Hard Disk Structure In OS




Hard disk is secondary storage which stores the large amount of data. The Hard disk drive contains a dozens of disks.  These disks are also known as platters. These platters are mount over the spindle which rotates in any direction i.e. clockwise or anti-clockwise. Lets look at hard disk structure in OS.

Hard Disk structure in OS

Platter

  • The Platter is made of aluminum or iron oxide.
  • Platter diameter range is 1.8 inches to 5.25 inches
  • Each platter contains 2 surfaces and 2 Read/Write Head. One Read/Write head requires for one surface of the platter. So, other R/W head use for other surface to store the information’s.
  • Every platter holds the same no. of tracks.
  • Multiple platters increase the storage capacity.

R/W Head

  • R/W Heads moves forth and back over the platter surfaces to Read or Write the data on sectors.
  • Read/Write heads does not touch to platters surface. The data written over the platter surface is done through magnetic field. If R/W Head touches over the surface of platter then bad sectors may creates. Had disk may damage due to these bad sectors.

Tracks

  • Circular areas of disk are known as tracks.
  • There may be more than a 1000 tracks on a 3.5 inch hard disk and sector size. Track Numbering start with zero at outermost track.

Sectors




Tracks are further divided into number of small units; these small units are known as sectors. Sectors are the smallest physical storage units on disk. Size of each sector is almost always 512 Bytes. Sector Numbering start with 1 at outermost tracks.

Cylinder

All Corresponding tracks with same radius of all platters in the Hard disk are known as cylinders.  In simple words we say

“Each tack of all platters with same radius is called a cylinder”

So, Number of tracks in platter is always equal to number of cylinders. For example, a hard disk, where each platter contains 600 tracks then the number of cylinders will also be 600 in the hard disk.

Cylinder Numbering start with zero at outermost cylinder.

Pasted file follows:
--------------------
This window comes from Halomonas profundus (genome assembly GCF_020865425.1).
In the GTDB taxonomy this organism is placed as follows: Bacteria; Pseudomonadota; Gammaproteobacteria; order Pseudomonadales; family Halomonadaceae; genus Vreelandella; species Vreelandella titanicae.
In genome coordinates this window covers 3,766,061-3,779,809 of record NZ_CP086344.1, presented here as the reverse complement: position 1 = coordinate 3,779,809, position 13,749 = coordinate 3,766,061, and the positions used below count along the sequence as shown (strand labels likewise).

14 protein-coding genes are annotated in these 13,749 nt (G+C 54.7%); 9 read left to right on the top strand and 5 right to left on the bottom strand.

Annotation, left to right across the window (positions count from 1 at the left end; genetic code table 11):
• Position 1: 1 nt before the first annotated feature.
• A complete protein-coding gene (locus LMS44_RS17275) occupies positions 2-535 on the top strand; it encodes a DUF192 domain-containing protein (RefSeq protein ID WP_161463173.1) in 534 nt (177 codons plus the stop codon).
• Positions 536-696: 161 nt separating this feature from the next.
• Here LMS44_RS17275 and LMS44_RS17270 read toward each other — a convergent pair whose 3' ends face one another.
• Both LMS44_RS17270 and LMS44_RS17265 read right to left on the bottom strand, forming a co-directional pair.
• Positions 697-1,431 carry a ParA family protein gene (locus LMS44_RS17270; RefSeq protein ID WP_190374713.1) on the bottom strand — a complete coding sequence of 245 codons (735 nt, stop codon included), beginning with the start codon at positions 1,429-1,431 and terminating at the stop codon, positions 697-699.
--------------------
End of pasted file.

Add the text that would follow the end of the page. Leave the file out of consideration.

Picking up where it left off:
Cluster

Cluster is also known as blocks. Group of sectors makes a cluster. There may be 64 or sectors in a cluster. These clusters are used by OS to Read/Write the data.

Disk Capacity

As we know there are number of platters in the hard disk. Each platter contains two R/W heads. There are number of cylinder/tracks in the hard disk. Each track is divided into number of sectors. And each sector has some size but mostly size of sector is 512 Bytes.

Question 01: Let suppose there are 8 platters in hard disk drive. As each platters has two surfaces so 16 surfaces will be there in hard drive. Therefore, required R/W head will also be 16. Suppose, there are 1,024 cylinders and 128 sectors in each track. The sector size is 512 bytes.Then

A). Calculate Disk Size?
B). How many number of bits required to represent the disk size?

Part A. Solution

Size of Hard Disk = Cylinder x Heads X Sectors x Sector-Size 
= 1,024 x 16 x 128 x 512 Bytes
=  210 + 24 + 27 + 29 Bytes = 230Bytes = 2GB

Part B. Solution

 As 2GB = 230 So, 30 bits are required to represent  2GB hard disk.

Question-02:  Find the size of Single platter if track size 1KB and there are 1024 cylinder? 

Solution: As there is a single platter So, Heads requirement will be 2.

Size of Platter = Cylinder x Heads X track size (because, Track size = Sectors x Sector-Size)
= 210 + 21 + 210 Bytes
=21+220 Bytes = 2MB

Question 03: Why does sector number addressing in CHS (Cylinder Head Sector) start at sector 1 and not 0?

Answer: For all translation modes, Cylinder (C) =0, Head (H) =0 and Sector (S) =1 is equivalent to Logical Block Address (LBA) =0. So the value of Sector is always 1.

Logical structure

Logical division of hard disk is generally divided into 5 basic terms which are

  • MBR (Master Boot Record)
  • DBR (DOS Boot Record)
  • FAT (File Allocation Tables)
  • Root Directory
  • Data Area

 

 

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